Until yesterday he was seen as a man who terrorised Kashmiri Pandits and triggered their exodus from their homes in the Kashmir Valley.
But on Monday, Farooq Ahmad Dar, better known as Bitta Karate and accused of murdering Kashmiri Pandits during 1989-1990, denied killing Kashmiri Hindus and wants them back in the Valley.
"I would welcome them," he told a news conference in Srinagar. He spent almost 16 years in jail and was set free on bail on the eve of Id-ul-Fitr.
Bitta Karate – the man who perfected the martial art of karate to have a suffix of Karate to his nickname Bit (kid), which was modified to Bitta - cited his acquittal by Supreme Court as an evidence of his innocence.
But there are very few who trust his words. And at least, there is no one in the Kashmiri Pandit community to lend ears to his words. His words of confession of killing Kashmiri Hindus which he said, were uttered under duress, still resonate into the ears of the Kashmiri Pandit community members.
In 1991, Bitta Karate had stated to a fortnightly video newsmagazine NewsTrack of India Today group - that he had killed several Hindus, all on the directions of his commander. He belongs to JKLF - the group that initiated the violent secessionist campaign in the Valley in late 1980s.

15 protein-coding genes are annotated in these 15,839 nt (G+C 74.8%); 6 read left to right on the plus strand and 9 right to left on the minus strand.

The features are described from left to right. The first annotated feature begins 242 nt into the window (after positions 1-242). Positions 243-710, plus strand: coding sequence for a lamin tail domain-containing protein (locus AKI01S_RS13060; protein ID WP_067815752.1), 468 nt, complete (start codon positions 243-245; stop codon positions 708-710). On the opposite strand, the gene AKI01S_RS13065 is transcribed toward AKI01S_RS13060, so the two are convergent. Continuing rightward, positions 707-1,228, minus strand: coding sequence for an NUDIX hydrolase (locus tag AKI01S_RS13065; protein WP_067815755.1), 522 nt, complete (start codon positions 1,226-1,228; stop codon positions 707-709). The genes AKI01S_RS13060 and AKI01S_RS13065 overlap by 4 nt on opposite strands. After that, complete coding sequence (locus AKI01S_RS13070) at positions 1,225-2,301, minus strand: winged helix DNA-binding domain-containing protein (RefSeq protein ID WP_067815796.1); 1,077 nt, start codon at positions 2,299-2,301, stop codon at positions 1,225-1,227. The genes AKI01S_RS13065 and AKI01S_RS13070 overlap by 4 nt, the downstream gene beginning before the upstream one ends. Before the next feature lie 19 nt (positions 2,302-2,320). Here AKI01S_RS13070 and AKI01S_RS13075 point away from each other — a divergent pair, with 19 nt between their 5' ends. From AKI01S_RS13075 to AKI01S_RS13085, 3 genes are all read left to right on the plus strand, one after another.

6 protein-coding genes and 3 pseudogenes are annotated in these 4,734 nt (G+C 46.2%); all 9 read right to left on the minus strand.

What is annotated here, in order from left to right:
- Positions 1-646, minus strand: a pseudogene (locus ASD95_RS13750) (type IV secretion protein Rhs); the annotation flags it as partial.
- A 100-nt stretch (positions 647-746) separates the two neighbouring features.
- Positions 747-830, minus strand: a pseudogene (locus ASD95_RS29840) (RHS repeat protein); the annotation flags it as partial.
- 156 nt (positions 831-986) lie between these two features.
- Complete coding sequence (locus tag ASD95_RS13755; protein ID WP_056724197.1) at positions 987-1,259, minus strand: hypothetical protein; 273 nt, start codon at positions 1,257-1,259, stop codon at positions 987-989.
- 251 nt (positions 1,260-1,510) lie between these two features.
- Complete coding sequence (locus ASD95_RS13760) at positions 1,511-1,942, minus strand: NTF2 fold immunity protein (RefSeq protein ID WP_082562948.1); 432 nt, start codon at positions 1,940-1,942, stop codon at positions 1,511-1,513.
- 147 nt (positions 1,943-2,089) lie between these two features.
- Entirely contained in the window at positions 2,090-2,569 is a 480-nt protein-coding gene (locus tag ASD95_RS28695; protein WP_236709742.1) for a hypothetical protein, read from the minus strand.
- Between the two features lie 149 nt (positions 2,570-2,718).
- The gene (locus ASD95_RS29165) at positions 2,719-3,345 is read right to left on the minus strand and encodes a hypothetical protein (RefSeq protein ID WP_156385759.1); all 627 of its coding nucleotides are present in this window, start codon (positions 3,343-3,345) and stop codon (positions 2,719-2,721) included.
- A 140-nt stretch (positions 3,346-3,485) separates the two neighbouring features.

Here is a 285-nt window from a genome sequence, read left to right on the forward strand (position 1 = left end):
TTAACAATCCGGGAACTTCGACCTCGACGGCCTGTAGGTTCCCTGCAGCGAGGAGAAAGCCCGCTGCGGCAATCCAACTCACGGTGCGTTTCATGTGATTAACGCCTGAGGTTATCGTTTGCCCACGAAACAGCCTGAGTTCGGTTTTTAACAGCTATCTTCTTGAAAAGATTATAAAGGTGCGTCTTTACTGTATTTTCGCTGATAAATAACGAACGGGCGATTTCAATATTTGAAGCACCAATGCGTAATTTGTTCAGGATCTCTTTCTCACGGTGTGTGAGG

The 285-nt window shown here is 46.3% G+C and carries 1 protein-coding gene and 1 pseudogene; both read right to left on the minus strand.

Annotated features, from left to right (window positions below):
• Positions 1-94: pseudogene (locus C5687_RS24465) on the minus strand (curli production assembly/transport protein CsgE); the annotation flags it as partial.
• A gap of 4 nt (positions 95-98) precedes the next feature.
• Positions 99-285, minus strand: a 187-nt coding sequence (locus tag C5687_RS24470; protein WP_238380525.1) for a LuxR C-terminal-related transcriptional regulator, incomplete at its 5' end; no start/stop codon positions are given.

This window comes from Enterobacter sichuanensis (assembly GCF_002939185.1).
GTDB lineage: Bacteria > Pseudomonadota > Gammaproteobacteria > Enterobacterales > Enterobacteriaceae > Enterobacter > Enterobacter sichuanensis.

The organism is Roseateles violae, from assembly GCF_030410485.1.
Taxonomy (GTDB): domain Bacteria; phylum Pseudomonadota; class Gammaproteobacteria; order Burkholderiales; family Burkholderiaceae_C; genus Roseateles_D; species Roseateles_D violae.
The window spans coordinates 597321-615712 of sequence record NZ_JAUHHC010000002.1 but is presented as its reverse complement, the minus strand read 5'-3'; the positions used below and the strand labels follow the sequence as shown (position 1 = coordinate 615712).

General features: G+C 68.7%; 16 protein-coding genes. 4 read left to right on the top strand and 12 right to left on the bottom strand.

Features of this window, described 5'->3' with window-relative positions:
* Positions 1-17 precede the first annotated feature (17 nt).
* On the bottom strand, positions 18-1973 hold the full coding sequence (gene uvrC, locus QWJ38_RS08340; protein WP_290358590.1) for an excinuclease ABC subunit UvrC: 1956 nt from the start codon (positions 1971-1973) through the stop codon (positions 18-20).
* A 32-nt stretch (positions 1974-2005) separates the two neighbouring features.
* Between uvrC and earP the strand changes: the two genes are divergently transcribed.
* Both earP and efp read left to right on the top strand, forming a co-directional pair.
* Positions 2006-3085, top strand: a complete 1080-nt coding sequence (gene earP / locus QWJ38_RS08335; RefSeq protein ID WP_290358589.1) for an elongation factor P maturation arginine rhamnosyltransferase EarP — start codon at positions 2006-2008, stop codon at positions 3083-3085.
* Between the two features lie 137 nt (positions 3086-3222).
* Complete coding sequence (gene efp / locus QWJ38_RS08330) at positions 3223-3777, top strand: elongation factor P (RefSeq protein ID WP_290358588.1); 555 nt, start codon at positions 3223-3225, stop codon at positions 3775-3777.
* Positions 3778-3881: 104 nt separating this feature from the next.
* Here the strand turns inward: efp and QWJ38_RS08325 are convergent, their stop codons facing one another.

He has now shifted his loyalties to one of the JKLF factions headed by Javed Ahmad Mir.
Ajay Chrungoo, Chairman of Panun Kashmir - a leading organisation of Kashmiri Hindus settled in Jammu and other parts of the country after they fled the Valley said, "The entire thing shocking and outrageous that a killer is trying to claim innocence after having killed so many people. We are the victim community and he is trying to rub salt into our wounds by asking us to return to the land where he has shed the blood of our community members."
What is more shocking to him is that "a pattern is emerging for the past 15 years wherein there has been a systematic failure of our legal system to gear up to meet the exigencies to bring terrorists to book. We are helpless."